Duct tape or duck tape? The two are more or less interchangeable these days, but the tool kit that comes in a roll started life as duck tape. There are two reasons for this.
One is that it uses a fabric base called cotton duck, a term that comes from the Dutch word “doek” meaning… um… cotton fabric, a kind of lightweight canvas. The other comes from the Second World War, where the tape was used to keep moisture from seeping into ammunition cases (think: water off a duck’s back).
Since necessity is indeed the mother of invention, troops soon found other uses for it, like fixing Jeeps, aircraft and guns. It’s even been pressed into service to act as bandages and tourniquets.
Once the war was over, however, and there was a house-building boom, the tape was used wherever air conditioning and heating ducts needed sealing. This was when the main color went from drab Army olive to the still-popular silvery gray that matched the ductwork.
The irony being that one of the few things duct tape is not good for is sealing up ducts. It can’t take the extremes of temperature. The building codes of California and several other states actually prohibit the use of it in this application.
That hasn’t stopped duct tape from being employed for mundane quick fixes like shoe repair to feats of ingenuity, such as fashioning many rolls of the stuff into prom outfits or forming sculptures out of it. The most famous fix ever, though, must be the Apollo 13 rescue.
Tom Hanks, Kevin Bacon and the other one were on their way to the moon when... sorry, just had a problem. Its crew was, of course, Jim Lovell, Jack Swigert and Fred Haise, and the issue was when one of the oxygen tanks exploded. The biggest issue, though, was what to do with the carbon dioxide exhaled by the astronauts. Trouble was, the command module’s square-shaped filters needed to connect with the separate lunar module’s round ones. Luckily, someone at NASA thought it was a good idea to add a roll of duct tape to what was otherwise rocket science. Engineers on the ground worked out the best way to deploy it, radioed up instructions and the guys got home OK.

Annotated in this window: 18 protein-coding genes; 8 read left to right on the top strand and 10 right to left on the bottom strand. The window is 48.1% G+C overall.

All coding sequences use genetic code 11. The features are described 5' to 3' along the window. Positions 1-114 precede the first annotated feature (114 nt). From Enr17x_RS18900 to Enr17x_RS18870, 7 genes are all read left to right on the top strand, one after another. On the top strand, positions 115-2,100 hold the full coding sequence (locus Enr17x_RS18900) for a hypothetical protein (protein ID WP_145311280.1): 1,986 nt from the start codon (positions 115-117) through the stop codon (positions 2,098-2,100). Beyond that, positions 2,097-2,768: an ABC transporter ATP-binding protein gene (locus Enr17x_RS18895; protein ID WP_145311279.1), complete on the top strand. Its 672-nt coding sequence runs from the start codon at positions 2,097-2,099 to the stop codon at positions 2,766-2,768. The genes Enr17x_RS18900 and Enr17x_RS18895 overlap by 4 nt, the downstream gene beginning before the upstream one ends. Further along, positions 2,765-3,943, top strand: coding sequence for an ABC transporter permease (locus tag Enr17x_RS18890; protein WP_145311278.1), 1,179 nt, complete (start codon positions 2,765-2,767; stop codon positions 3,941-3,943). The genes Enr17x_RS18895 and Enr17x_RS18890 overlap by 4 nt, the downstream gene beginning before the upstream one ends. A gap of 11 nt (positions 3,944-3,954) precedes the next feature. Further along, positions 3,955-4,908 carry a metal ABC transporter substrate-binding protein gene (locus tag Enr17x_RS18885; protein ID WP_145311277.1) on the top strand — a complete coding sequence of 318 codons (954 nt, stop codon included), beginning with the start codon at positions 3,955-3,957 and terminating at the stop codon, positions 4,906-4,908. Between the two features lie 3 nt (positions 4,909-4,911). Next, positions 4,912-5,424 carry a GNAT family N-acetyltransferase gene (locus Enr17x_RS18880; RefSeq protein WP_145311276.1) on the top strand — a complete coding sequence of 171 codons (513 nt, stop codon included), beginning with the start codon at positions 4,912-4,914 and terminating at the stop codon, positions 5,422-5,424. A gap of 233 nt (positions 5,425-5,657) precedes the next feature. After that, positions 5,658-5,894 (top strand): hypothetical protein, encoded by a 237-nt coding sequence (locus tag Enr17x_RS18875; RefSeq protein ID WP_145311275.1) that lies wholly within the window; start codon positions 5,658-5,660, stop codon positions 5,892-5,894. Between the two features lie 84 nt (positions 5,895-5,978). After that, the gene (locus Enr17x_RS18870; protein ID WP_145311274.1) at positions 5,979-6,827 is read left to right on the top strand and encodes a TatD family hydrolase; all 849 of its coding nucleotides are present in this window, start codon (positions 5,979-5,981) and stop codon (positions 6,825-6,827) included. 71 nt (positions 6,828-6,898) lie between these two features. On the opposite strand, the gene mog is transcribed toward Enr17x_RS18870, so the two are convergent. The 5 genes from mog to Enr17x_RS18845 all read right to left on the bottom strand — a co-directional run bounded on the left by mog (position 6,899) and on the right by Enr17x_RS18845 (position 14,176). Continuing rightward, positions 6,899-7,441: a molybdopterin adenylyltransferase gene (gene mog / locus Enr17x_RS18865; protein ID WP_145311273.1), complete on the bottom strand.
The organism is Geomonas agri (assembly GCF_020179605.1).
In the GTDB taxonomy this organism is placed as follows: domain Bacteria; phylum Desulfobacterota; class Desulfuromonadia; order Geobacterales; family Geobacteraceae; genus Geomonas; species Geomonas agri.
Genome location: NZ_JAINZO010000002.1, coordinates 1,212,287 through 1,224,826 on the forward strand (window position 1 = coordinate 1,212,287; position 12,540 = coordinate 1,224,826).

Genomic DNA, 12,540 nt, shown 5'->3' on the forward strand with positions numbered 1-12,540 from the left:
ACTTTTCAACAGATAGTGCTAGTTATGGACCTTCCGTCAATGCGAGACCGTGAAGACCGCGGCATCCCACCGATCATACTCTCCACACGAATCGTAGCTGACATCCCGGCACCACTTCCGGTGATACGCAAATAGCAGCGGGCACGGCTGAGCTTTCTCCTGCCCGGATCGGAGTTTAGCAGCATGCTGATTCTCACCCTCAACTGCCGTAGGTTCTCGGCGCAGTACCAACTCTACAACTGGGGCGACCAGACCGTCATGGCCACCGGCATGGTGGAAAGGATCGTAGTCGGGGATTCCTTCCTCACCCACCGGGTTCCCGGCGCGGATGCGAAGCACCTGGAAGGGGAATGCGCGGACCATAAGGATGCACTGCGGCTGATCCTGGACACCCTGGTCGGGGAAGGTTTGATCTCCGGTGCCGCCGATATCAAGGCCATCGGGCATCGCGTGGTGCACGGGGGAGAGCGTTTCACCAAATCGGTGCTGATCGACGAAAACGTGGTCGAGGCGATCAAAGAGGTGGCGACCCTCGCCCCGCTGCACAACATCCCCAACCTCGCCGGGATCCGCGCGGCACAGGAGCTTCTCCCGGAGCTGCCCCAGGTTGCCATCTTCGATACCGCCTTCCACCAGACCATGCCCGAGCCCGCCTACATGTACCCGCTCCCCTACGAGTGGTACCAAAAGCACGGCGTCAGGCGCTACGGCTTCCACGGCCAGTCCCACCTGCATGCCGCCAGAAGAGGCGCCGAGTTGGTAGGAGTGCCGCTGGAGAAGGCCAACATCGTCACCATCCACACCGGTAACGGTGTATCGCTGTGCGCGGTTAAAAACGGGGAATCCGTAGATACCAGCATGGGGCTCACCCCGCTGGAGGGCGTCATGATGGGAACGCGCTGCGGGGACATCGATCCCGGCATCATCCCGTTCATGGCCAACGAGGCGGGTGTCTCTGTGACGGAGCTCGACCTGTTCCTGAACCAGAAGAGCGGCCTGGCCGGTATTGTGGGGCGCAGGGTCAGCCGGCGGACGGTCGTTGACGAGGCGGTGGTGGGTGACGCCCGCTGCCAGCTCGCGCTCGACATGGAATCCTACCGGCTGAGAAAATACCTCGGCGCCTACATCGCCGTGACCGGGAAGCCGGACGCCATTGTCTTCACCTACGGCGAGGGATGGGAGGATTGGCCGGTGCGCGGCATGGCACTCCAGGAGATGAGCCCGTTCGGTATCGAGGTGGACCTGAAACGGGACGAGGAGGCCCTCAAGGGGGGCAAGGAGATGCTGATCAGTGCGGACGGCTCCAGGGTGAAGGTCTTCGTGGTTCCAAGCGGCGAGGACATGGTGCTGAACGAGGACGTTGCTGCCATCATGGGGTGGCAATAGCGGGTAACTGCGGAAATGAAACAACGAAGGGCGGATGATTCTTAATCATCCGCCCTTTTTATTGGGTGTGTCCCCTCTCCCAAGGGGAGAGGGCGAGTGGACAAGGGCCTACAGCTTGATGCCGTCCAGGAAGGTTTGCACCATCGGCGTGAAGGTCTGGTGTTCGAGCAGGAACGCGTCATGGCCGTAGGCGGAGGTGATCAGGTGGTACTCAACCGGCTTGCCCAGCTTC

The mists of history have obscured the identity of the person who actually put some cotton duck into a sticky strip.
Most of the time, we normally just say the word “tape” whenever we refer to pressure-sensitive adhesive strip. It’s become a verbal shorthand we take for granted. But someone had to invent it and that someone was Richard Drew, who worked for the Minnesota Mining and Manufacturing Company (which subsequently became 3M). He first came up with masking tape in the early ’30s and then transparent cellophane tape. The mists of history have obscured the identity of the person who actually put some cotton duck into a sticky strip, but the first manufacturer (in 1942) was Permacel, then a division of Johnson & Johnson. Several companies make it now, including 3M and Duck.
Duct tape is often confused with gaffer tape. The latter is a specialized version that lifts off without leaving a residue and is used primarily on film sets and music stages to keep cables tidy, often taped to the ground so the talent won’t trip over them. It’s usually black, although duct tape now comes in an array of colors, including camouflage. This confusion might be how the following joke came into being (which Apollo 13 crew members and Star Wars fans in particular will enjoy). Duct tape is like The Force; it has a light side, a dark side and it holds the universe together.
Although duct tape has secured itself an important position in human history, it may soon be succeeded by something called Endumax. It’s made from a special type of polyethylene and claimed to be 11 times stronger than steel. And bulletproof. If the pairing of duct tape and WD40 is known as the redneck’s toolbox, imagine what those Southern boys could get up to with Endumax.